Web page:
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Population Policy through Tradable Procreation Entitlements

  • David de la Croix


    (Department of Economics and CORE, Université Catholique de Louvain)

  • Axel Gosseries


    (FNRS & Hoover Chair, Université Catholique de Louvain)

Tradable permits are now widely used to control pollution. We investigate the implications of setting up such a system in another area – population control –, either domestically or at the global level. We first generalize the framework with both tradable procreation allowances and tradable procreation exemptions, in order to tackle both over- and under-population problems. The implications of procreation rights for income inequality and education are contrasted. We decompose the scheme’s impact on redistribution into three effects, one of them, the tradability effect, entails the following: with procreation exemptions or expensive enough procreation allowances, redistribution benefits the poor. In contrast, cheap procreation allowances redistribute resources to the rich. As far as human capital is concerned, natalist policy worsens the average education level of the next generation, while population control enhances it. If procreation rights are granted to countries in proportion to existing fertility levels (grandfathering) instead of being allocated equally, population control can be made even more redistributive. Our exploratory analysis suggests that procreation entitlements offer a promising tool to control population without necessarily leading to problematic distributive impact, especially at the global level.

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Paper provided by ECINEQ, Society for the Study of Economic Inequality in its series Working Papers with number 62.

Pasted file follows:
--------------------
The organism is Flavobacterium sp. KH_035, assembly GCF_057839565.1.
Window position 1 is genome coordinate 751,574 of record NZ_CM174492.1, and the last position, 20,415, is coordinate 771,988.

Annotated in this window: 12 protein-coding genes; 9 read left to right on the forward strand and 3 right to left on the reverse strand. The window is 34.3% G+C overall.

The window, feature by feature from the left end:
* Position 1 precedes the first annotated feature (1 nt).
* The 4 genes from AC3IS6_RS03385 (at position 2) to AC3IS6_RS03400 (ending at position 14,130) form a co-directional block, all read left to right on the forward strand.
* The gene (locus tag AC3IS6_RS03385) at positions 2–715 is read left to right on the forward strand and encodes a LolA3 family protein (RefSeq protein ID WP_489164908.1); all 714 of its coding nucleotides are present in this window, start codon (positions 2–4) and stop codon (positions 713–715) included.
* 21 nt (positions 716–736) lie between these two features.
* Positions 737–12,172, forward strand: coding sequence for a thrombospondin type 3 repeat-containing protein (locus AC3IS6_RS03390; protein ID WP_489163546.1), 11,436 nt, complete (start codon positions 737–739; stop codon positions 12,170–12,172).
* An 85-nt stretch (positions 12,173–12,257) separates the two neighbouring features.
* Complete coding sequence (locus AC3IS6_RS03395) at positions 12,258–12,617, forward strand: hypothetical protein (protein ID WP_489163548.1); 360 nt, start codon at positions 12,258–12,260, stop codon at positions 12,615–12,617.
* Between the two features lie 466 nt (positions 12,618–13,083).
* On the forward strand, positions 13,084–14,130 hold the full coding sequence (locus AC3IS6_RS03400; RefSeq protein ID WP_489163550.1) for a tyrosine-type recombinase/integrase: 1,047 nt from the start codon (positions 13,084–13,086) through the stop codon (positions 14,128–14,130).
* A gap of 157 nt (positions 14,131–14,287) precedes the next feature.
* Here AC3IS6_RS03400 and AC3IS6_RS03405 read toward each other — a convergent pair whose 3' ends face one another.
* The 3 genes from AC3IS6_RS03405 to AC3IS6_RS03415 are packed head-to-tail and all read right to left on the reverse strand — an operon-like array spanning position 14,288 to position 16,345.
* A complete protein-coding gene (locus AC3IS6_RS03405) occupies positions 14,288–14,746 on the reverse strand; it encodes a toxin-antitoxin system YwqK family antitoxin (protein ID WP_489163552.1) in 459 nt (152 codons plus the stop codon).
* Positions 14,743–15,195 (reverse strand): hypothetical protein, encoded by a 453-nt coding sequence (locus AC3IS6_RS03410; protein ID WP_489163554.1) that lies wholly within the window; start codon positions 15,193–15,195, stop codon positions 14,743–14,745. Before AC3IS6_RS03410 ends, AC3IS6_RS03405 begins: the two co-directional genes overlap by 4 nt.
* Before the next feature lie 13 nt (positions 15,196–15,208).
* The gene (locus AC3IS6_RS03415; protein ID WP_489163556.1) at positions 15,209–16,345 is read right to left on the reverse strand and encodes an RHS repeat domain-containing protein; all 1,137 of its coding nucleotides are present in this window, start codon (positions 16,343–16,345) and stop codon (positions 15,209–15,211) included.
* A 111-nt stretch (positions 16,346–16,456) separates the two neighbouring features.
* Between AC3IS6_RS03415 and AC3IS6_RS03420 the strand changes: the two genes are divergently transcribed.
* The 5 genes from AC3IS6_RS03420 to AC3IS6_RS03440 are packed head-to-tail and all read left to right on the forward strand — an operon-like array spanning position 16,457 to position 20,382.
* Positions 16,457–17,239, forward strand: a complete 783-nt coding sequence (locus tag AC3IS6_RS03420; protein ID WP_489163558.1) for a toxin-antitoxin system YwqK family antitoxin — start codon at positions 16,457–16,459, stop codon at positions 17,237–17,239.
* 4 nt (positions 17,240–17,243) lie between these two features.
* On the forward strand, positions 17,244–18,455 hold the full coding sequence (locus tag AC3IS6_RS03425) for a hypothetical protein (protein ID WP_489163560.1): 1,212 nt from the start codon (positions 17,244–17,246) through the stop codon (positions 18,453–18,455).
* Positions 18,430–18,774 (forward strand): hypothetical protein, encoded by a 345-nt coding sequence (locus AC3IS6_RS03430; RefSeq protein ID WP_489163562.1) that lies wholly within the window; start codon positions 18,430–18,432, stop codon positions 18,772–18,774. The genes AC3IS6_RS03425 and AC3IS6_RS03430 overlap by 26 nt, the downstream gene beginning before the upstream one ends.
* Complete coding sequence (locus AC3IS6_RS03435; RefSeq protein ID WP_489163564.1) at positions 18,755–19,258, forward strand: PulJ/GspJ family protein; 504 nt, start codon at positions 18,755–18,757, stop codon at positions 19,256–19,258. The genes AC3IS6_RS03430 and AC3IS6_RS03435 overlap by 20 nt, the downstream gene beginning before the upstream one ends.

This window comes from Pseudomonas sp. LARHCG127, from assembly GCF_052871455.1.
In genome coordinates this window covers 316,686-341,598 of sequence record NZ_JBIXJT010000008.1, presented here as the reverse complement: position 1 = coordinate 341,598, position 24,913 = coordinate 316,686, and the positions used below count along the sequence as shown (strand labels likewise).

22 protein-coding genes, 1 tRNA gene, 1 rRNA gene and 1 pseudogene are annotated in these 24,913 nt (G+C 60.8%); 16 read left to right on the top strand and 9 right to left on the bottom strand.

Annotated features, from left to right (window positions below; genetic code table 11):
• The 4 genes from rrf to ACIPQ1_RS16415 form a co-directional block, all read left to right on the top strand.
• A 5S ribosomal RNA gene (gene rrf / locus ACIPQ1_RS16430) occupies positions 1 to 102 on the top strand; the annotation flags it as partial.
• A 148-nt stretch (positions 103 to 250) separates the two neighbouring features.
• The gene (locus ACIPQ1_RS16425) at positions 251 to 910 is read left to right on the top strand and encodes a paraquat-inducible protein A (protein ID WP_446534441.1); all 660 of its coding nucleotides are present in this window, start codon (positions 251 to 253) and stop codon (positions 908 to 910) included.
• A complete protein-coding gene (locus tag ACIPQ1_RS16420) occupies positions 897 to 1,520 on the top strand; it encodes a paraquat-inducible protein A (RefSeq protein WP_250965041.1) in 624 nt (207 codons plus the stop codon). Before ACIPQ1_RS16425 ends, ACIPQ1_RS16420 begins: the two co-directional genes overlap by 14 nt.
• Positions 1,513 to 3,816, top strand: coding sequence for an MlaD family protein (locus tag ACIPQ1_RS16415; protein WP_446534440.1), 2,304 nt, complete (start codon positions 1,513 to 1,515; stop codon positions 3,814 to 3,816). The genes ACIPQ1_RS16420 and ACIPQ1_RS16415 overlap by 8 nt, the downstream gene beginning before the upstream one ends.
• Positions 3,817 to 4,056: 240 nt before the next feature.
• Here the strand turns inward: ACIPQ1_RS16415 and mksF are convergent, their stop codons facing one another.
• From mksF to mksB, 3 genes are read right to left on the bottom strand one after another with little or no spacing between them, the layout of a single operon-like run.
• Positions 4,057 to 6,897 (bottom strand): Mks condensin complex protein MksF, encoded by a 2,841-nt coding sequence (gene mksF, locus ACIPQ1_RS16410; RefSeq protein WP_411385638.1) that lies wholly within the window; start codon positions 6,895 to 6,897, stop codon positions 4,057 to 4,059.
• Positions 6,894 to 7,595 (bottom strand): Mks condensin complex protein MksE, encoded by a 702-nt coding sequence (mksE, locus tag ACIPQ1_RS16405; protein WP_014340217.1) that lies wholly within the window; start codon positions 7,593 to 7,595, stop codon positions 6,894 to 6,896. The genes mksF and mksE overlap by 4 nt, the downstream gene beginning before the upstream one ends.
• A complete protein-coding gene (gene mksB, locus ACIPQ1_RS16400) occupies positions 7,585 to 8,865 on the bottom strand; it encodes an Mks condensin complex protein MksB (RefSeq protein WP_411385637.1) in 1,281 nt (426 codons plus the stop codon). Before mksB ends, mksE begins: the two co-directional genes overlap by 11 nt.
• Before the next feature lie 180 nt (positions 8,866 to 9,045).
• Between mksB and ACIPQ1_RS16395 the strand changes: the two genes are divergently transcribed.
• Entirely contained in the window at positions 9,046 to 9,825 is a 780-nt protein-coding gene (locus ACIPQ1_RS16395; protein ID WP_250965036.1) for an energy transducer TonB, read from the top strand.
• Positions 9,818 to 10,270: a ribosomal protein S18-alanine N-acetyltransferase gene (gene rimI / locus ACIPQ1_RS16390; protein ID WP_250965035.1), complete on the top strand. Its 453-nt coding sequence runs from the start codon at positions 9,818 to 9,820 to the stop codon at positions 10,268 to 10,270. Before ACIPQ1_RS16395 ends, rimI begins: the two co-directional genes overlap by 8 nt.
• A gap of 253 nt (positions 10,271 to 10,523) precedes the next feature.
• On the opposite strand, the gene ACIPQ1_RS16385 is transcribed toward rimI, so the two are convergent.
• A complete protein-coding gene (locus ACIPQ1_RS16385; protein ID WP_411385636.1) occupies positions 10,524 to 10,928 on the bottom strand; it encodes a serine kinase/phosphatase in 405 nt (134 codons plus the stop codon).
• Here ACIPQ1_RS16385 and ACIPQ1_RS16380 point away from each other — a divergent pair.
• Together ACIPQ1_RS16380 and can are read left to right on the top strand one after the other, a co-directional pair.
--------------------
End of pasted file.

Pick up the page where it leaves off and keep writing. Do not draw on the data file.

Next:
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Length: 43 pages
Date of creation: 2007
Date of revision:
Handle: RePEc:inq:inqwps:ecineq2007-62
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  1. Michael Kremer & Daniel Chen, 2000. "Income-distribution Dynamics with Endogenous Fertility," NBER Working Papers 7530, National Bureau of Economic Research, Inc.
  2. Mikhail Golosov & Larry E Jones & Michèle Tertilt, 2003. "Effciency with Endogenous Population Growth," Levine's Working Paper Archive 666156000000000310, David K. Levine.
  3. Joskow, Paul L & Schmalensee, Richard & Bailey, Elizabeth M, 1998. "The Market for Sulfur Dioxide Emissions," American Economic Review, American Economic Association, vol. 88(4), pages 669-85, September.
  4. Bohringer, Christoph & Lange, Andreas, 2005. "On the design of optimal grandfathering schemes for emission allowances," European Economic Review, Elsevier, vol. 49(8), pages 2041-2055, November.
  5. Philippe Michel & Bertrand Wigniolle, 2007. "On Efficient Child Making," Université Paris1 Panthéon-Sorbonne (Post-Print and Working Papers) halshs-00185259, HAL.
  6. David de la Croix & Matthias Doepke, 2003. "Inequality and Growth: Why Differential Fertility Matters," American Economic Review, American Economic Association, vol. 93(4), pages 1091-1113, September.
  7. George B. Roberts, Chairman, Universities-National Bureau Committee for Economic Research, 1960. "Demographic and Economic Change in Developed Countries," NBER Books, National Bureau of Economic Research, Inc, number univ60-2, July.
  8. Gary S. Becker, 1960. "An Economic Analysis of Fertility," NBER Chapters, in: Demographic and Economic Change in Developed Countries, pages 209-240 National Bureau of Economic Research, Inc.
  9. Susan Greenhalgh, 2003. "Science, Modernity, and the Making of China's One-Child Policy," Population and Development Review, The Population Council, Inc., vol. 29(2), pages 163-196.
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